Let's go for some eye candy. I'm going to put the MacTech logo in the header, and name the Window. Insert this above the lines already in win_test.pash:

# Set the window title
*.title=MacTech Utility
# Display an image
img.type = image
img.path = /Users/Shared/images/mt_logo.gif
img.border = 0

...and again, we display our window (Pashua win_test.pash) and see the results in figure 3.


Figure 3 - Ooooooh, fancy

After clicking OK, note that our output hasn't changed, as we haven't added any elements that accept input. You probably picked up that the hash mark ("#") denotes a comment, and Pashua will ignore any line beginning with one. Additionally, the "*" "element" affects the entire window itself. In addition to the title, so it's not "Pashua", you can also change the following window elements:

transparency: Sets the window's transparency, decimal value from 0 (invisible) to 1 (opaque)

appearance: Only allowed value is metal, which will create a "brushed metal" window. Under Leopard, "metal" creates a single, large "unified" window.

autoclosetime: If autoclosetime is set to an integer number larger than 1, the dialog will automatically close after the specified number of seconds have passed. Note that if a window auto-closes, no values are passed back.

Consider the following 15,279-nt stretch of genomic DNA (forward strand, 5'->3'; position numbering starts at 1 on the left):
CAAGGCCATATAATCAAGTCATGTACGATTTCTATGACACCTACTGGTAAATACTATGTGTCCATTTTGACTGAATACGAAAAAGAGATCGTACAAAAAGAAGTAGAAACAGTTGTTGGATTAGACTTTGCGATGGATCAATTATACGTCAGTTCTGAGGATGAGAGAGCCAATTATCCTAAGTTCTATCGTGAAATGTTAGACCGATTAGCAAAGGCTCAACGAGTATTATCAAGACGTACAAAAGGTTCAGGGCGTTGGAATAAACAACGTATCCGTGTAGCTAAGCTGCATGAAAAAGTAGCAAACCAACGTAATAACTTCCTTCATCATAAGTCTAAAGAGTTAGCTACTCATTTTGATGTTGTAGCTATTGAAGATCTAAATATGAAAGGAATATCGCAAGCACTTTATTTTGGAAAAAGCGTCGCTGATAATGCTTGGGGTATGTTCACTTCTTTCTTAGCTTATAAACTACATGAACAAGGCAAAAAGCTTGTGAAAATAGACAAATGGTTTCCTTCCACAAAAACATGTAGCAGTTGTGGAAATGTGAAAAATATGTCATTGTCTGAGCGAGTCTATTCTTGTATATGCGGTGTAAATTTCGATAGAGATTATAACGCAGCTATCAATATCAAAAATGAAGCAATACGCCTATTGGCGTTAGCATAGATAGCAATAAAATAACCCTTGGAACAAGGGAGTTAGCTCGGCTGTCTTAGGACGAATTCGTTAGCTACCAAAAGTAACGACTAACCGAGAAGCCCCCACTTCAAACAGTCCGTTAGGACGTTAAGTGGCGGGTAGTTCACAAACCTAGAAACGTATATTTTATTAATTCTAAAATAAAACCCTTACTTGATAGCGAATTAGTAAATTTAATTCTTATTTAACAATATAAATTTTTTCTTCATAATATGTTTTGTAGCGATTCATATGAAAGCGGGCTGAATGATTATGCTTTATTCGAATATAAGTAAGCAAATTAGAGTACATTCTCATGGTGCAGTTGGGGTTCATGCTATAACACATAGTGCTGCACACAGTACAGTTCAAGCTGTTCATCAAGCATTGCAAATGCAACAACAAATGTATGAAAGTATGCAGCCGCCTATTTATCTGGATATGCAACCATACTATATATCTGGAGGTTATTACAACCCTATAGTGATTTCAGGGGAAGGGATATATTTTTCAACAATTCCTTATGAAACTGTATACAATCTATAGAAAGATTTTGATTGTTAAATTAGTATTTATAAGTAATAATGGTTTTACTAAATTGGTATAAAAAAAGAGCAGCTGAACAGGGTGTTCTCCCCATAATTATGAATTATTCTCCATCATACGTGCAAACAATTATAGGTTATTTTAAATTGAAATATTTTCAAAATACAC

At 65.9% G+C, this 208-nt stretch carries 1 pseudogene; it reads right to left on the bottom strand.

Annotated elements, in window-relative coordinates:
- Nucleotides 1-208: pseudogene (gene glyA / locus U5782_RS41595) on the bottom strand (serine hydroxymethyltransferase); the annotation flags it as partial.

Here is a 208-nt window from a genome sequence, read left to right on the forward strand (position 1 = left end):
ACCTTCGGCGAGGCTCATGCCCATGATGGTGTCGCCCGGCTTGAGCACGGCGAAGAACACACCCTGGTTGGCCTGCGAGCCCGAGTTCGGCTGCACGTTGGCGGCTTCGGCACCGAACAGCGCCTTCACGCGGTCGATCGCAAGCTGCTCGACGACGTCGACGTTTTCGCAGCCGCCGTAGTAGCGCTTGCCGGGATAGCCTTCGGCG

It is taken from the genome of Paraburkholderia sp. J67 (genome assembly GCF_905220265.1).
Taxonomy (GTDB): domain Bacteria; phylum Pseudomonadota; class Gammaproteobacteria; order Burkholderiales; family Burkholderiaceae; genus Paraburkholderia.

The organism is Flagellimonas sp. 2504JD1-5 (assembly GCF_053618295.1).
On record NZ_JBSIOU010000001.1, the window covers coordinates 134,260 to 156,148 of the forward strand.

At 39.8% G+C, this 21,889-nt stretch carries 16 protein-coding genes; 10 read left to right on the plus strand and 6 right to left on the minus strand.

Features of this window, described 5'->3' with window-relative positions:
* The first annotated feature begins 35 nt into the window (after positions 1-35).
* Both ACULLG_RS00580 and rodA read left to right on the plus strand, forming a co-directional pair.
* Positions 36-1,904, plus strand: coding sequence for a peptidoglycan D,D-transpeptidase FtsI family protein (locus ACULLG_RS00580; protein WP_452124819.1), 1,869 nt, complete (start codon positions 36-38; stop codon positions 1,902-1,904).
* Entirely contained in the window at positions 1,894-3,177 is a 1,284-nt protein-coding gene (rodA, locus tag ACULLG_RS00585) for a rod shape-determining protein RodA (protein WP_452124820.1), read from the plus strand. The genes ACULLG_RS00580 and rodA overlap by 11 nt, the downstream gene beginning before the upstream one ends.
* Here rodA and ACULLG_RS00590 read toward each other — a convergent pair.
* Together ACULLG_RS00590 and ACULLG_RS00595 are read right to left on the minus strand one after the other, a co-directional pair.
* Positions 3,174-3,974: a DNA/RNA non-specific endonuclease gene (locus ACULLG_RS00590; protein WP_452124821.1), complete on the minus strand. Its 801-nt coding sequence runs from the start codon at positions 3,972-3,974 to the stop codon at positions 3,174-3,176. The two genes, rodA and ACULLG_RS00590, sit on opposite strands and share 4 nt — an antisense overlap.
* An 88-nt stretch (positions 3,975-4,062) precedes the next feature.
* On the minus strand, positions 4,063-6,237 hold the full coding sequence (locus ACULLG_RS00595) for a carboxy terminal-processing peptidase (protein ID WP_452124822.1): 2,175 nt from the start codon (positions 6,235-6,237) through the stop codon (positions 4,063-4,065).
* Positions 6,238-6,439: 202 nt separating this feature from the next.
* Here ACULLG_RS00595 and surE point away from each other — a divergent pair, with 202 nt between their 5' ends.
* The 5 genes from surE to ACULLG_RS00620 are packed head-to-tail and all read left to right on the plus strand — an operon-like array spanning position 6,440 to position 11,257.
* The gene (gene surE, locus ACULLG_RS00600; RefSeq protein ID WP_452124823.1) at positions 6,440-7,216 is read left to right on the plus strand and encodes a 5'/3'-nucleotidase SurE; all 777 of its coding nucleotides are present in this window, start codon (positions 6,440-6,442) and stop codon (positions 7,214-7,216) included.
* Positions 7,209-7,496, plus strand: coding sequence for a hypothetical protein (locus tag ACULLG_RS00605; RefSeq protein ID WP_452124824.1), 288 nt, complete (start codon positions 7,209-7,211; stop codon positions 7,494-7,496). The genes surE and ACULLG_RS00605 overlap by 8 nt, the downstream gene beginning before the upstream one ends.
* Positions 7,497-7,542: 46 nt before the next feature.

floating: Setting floating to 1 will result in the window floating above other windows. (Note: does not work on Mac OS X 10.2)

x: Sets the horizontal position where the window should be opened on the screen (0 is the left border of the screen)

y: Sets the vertical position where the window should be opened on the screen (0 is the upper border of the screen)

Frankly, "title" is about all I use, as I like the auto-positioning on the screen, and I never seem to have need of the other attributes, but you may.

If you want to let a user bail out of an action, add a cancel button to the window:

cb.type = cancelbutton
cb.label = Cancel
cb.tooltip = Closes this window without taking action

Run our test window with this in the config file, but note the output when you cancel:

$ Pashua win_test.pash 
cb=1

If the cancel button is invoked - either by clicking or pressing the escape key, all values are discarded, and only the cancel button variable is returned.

The Love Boat